After all, that could be beyond her period as leader. This Nationalist view of “democracy” simply treats the 2014 result as a delay in getting their way.
A year later the First Minister admits she will re-run the referendum when it suits her. A pretence is maintained that the people will decide by including a list of “triggers” that will be mentioned in their 2016 manifesto.
While she remains coy about the full list, her lieutenants Alex Salmond and Stewart Hosie regularly reel off examples to warm us up, including not enough new powers, too much austerity, a UK exit from the EU, and Trident renewal.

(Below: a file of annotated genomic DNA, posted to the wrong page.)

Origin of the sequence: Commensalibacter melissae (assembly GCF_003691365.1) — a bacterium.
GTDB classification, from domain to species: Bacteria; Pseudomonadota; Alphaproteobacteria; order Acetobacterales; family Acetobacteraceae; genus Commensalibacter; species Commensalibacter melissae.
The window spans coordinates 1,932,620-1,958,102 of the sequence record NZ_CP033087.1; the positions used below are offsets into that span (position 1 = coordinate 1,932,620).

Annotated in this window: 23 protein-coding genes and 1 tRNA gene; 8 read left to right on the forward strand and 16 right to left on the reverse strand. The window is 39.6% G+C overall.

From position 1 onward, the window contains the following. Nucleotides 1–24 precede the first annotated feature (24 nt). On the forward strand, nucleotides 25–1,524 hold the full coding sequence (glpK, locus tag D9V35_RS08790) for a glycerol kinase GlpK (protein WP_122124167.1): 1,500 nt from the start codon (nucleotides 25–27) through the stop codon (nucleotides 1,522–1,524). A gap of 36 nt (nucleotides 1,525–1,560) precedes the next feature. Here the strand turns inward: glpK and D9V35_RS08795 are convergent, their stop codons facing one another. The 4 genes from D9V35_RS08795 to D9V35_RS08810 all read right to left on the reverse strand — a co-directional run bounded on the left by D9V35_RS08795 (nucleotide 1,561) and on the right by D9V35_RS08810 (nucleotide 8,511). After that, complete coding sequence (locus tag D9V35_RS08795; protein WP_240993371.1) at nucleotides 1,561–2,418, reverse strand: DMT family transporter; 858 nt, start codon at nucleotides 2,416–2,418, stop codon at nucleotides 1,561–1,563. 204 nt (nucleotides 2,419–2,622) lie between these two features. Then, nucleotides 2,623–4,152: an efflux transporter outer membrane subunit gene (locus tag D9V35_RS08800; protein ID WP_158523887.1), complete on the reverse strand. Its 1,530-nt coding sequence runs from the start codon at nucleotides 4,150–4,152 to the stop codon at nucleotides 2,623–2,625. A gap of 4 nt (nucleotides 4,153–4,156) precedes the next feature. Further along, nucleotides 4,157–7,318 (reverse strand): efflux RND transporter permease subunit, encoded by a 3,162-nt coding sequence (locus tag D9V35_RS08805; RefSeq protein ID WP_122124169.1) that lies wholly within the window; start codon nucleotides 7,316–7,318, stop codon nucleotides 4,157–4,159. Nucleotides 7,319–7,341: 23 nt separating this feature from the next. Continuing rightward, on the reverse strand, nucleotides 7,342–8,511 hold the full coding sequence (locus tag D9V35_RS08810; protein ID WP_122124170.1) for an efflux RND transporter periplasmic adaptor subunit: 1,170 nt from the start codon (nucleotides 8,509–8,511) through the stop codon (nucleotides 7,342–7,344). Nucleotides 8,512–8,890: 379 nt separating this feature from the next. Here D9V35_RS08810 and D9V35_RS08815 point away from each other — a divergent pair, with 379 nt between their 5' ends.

The First Minister herself added another, saying if Jeremy Corbyn’s Labour Party does not offer an effective opposition to the Tories, that could also lead to a second referendum.
Plenty of scope and subjective judgment in all that, certainly when a vague catch-all option is added, for the First Minister to choose her own timing.
What Scotland needs or wants does not matter to the Nationalists, because, as they so often imply, for them the SNP is Scotland. The independence bandwagon has been rolling since the SNP won a majority in 2011 and the First Minister intends to keep it going until they win a referendum or lose power. The proper government of Scotland is on hold until one of those of those two things happen.